Case challenging Va.'s ‘red flag’ law dismissed

Case challenging Va.'s ‘red flag’ law dismissed
Virginia Attorney General Mark Herring speaks during a news conference at the Capitol, Monday Jan 27, 2020, in Richmond, Va. (AP Photo/Steve Helber) (Source: Steve Helber)

RICHMOND, Va. (WWBT) - A court case challenging Virginia’s “red flag” law was dismissed on Friday after Attorney General Mark Herring argued that the measure did not violate constitutional rights.

The suit was filed in July by a man who claimed Virginia’s new law was unconstitutional. It named the Charlottesville Commonwealth’s Attorney and Chief of Police.

“Virginians voted overwhelmingly for gun violence prevention last November and the General Assembly delivered by passing proven-effective measures, like this so-called ‘red flag’ law,” Herring said. “In Virginia, we have already seen how this ‘red flag’ law has been used to save lives by keeping firearms out of the hands of someone who could use it to harm themselves or others.”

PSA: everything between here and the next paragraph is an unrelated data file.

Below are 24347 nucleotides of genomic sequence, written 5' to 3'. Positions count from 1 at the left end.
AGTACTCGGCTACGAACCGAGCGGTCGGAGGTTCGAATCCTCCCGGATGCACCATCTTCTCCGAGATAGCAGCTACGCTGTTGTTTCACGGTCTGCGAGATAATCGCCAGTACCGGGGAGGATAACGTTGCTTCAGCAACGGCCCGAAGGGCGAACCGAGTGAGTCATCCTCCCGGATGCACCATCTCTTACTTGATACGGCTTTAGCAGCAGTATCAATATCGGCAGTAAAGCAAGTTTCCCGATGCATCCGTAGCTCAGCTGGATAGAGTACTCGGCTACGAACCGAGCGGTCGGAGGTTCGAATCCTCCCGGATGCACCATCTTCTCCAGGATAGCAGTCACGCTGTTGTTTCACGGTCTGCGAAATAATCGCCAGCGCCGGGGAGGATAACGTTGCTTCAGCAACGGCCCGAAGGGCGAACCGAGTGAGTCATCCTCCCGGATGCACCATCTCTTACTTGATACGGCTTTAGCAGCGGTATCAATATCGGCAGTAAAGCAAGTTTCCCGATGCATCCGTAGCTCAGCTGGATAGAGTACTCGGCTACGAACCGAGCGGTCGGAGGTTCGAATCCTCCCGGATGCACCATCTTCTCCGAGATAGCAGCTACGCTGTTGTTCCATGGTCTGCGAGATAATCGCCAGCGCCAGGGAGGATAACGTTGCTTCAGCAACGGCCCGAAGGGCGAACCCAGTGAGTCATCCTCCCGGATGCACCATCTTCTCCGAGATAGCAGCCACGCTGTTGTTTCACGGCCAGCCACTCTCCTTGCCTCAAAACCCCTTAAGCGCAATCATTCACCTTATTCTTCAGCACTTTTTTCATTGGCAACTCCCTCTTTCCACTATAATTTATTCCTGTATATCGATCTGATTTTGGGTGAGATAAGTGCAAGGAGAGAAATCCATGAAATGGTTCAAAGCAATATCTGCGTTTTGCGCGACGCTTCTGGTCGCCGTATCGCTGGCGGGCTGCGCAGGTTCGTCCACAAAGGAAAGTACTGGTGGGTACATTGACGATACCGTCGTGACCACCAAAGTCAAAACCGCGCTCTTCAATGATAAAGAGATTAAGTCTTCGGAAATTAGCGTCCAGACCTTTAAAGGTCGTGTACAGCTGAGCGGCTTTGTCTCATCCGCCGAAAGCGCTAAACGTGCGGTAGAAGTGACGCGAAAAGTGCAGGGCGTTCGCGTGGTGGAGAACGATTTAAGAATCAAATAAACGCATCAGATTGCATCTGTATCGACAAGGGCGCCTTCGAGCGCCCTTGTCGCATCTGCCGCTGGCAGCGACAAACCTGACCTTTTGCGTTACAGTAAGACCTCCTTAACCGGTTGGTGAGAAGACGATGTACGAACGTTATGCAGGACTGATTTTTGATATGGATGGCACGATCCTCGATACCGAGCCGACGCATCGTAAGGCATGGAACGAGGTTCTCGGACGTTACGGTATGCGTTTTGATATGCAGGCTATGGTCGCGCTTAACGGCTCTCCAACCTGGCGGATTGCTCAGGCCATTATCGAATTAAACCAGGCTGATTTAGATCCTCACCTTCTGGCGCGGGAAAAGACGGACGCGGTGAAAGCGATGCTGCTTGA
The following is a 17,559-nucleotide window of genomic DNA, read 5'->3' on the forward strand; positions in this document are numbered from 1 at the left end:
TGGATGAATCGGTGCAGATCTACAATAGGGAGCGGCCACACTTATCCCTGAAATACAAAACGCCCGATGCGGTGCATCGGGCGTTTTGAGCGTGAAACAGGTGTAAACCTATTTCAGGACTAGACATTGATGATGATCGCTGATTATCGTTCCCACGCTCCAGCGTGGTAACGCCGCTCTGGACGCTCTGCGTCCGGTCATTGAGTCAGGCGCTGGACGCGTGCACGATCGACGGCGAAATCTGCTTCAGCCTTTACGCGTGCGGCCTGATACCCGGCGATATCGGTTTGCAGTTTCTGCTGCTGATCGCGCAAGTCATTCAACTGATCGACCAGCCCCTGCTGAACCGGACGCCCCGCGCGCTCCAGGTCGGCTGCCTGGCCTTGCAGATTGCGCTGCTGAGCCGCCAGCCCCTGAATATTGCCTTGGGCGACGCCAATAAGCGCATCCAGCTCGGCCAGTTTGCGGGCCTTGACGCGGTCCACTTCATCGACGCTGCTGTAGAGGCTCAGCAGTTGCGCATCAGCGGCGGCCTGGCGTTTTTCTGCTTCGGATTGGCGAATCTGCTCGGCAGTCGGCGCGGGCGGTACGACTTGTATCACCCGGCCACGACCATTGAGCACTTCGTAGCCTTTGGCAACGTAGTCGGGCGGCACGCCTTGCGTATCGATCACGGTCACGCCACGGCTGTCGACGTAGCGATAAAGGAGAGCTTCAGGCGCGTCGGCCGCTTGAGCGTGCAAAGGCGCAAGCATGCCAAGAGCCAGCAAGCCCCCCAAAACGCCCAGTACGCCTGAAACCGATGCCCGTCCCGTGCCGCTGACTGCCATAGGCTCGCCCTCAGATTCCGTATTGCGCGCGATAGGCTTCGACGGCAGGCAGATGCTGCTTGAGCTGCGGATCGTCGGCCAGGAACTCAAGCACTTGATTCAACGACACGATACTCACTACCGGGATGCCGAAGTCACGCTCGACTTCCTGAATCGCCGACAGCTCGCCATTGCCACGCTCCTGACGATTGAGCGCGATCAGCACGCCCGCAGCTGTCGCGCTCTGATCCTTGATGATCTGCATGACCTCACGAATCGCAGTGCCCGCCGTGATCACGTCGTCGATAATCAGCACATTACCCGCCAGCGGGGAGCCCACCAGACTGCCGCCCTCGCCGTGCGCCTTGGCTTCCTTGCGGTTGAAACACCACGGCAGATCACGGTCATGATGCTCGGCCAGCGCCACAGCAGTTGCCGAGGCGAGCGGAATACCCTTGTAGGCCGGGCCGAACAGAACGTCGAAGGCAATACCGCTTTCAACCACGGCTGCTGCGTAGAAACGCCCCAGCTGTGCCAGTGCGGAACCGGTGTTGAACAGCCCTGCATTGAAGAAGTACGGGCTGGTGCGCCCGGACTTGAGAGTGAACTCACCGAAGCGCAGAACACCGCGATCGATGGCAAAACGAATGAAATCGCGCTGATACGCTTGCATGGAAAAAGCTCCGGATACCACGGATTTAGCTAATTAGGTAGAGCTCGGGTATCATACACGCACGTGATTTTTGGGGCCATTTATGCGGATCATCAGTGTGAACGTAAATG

The red flag law allows a commonwealth attorney or law enforcement officer to petition “emergency substantial risk orders," which temporarily restricts a person’s access to firearms. The law was passed during the Virginia General Assembly’s regular 2020 session, as part of several laws aiming to increase gun safety legislation in the commonwealth.

Judge Glen E. Conrad agreed to dismiss the case in the U.S. District Court for the Western District of Virginia. The order stated that the complainant was dismissed without prejudice for a lack of standing.

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